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What would cause the respected management of a major US corporation to authorise litigation that would probably cost the company hundreds of millions of dollars in attorneys’ fees alone? Especially where the litigation involved a fight over something intangible.
The answer to this question can be found in Apple’s 2011 decision to commence a highly complex patent infringement litigation against Samsung. The magnitude of the attorneys’ fees went on to be matched by Samsung, which would decide not only to defend against Apple’s patent claims but also to assert its own claims of patent infringement against Apple.
This war of the titans lasted seven years and became a lawyer’s dream. Quite apart from the hundreds of millions in attorneys’ fees that were incurred by each side, there were out of pocket costs and disbursements, court fees, non-testifying expert fees, testifying expert witness fees, court reporter fees, research costs, printing fees, costs associated with the travel of attorneys and witnesses, and other costs too numerous to name here.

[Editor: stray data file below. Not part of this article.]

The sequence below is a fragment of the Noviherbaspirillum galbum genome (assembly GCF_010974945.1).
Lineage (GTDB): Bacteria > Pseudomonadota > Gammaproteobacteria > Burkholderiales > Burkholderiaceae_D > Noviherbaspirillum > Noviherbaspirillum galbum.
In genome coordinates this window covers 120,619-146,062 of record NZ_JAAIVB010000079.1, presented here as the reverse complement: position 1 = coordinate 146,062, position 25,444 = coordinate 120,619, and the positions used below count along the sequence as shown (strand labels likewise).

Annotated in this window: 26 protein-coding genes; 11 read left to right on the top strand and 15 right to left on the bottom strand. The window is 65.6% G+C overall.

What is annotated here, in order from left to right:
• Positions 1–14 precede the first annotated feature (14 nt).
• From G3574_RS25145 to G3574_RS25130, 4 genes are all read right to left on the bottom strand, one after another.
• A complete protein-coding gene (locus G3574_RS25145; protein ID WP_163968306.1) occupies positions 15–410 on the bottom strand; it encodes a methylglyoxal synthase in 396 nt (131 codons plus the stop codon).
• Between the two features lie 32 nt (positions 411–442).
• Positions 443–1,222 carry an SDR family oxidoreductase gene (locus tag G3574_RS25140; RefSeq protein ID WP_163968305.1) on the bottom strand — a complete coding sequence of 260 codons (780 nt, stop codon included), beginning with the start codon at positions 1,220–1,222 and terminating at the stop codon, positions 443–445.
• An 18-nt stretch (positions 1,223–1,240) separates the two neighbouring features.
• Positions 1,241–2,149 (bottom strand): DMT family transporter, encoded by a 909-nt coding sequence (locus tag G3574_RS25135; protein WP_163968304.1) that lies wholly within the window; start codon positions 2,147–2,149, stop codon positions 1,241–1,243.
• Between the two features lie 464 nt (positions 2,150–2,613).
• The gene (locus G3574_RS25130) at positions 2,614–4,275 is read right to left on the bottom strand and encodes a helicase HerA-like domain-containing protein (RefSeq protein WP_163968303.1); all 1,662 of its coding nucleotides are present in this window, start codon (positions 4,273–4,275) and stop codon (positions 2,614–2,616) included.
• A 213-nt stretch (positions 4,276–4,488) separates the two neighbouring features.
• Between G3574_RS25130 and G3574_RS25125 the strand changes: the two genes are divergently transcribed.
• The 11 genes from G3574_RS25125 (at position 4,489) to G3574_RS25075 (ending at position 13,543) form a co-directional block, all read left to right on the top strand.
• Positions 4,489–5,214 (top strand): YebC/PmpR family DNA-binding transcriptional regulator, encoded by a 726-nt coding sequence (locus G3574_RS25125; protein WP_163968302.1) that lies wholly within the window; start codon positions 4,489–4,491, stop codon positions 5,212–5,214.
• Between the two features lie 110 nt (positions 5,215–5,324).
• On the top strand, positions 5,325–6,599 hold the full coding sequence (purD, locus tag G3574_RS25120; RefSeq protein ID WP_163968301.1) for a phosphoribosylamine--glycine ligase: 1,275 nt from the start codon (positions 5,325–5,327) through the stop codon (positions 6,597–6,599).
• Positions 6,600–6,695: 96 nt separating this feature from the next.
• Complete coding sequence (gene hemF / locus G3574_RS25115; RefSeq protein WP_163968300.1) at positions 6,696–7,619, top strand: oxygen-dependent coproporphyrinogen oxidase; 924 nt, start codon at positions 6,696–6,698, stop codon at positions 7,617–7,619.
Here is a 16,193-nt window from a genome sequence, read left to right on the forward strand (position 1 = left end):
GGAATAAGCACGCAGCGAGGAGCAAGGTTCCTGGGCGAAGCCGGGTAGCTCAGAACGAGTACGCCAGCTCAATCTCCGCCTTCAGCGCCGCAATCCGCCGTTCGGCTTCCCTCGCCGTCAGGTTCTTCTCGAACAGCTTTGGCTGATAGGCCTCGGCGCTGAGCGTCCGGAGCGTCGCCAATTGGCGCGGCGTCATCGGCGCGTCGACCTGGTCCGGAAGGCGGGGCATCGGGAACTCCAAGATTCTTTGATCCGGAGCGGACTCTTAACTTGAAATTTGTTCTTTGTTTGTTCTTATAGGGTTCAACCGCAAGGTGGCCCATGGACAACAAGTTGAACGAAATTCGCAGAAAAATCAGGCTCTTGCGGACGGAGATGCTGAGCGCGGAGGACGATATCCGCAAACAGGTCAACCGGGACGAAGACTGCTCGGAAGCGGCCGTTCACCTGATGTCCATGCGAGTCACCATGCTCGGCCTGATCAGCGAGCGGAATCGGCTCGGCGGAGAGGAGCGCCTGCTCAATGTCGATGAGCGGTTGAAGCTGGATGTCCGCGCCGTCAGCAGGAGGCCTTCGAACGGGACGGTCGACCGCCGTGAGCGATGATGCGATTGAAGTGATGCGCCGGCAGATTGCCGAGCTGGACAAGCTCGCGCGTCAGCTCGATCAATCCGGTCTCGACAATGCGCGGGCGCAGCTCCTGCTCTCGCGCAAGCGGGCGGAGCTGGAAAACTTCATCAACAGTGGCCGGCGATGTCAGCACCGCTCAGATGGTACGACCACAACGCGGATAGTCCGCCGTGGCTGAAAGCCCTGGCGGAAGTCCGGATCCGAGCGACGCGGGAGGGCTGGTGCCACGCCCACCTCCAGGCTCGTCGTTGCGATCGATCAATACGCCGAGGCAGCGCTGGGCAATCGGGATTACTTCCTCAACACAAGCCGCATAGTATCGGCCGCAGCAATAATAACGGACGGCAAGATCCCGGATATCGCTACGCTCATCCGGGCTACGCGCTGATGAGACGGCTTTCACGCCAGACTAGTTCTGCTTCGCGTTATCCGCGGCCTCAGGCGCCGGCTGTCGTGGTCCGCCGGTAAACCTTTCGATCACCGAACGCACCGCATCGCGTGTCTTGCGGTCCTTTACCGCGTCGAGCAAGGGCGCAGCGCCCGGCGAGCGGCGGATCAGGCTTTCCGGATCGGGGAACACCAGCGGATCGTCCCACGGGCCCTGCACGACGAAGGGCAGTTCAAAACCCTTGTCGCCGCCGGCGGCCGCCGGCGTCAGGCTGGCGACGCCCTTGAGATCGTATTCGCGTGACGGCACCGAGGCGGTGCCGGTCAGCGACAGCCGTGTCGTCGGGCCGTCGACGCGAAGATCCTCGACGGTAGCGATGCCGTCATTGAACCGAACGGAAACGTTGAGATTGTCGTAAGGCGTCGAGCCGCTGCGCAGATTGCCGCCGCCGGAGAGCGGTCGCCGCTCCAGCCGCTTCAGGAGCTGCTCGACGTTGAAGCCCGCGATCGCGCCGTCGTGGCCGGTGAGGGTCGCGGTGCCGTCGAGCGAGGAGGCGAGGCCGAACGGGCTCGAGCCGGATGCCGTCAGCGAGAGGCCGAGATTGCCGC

Of course, this case is not the only high-stakes litigation to fill the pockets of attorneys with extraordinary attorneys’ fees. Remember the long-running patent battle between Kodak and Polaroid, where in 1990 Polaroid won more than $900 million from Kodak as well as an ultimate permanent injunction against Kodak’s foray into instant photography. There were months during this litigation when at least one of the companies was billed more than $10 million by counsel.
Apple, Samsung, Paul J Sutton, jurisdiction report, patent litigation, design patent, mobile devices, damages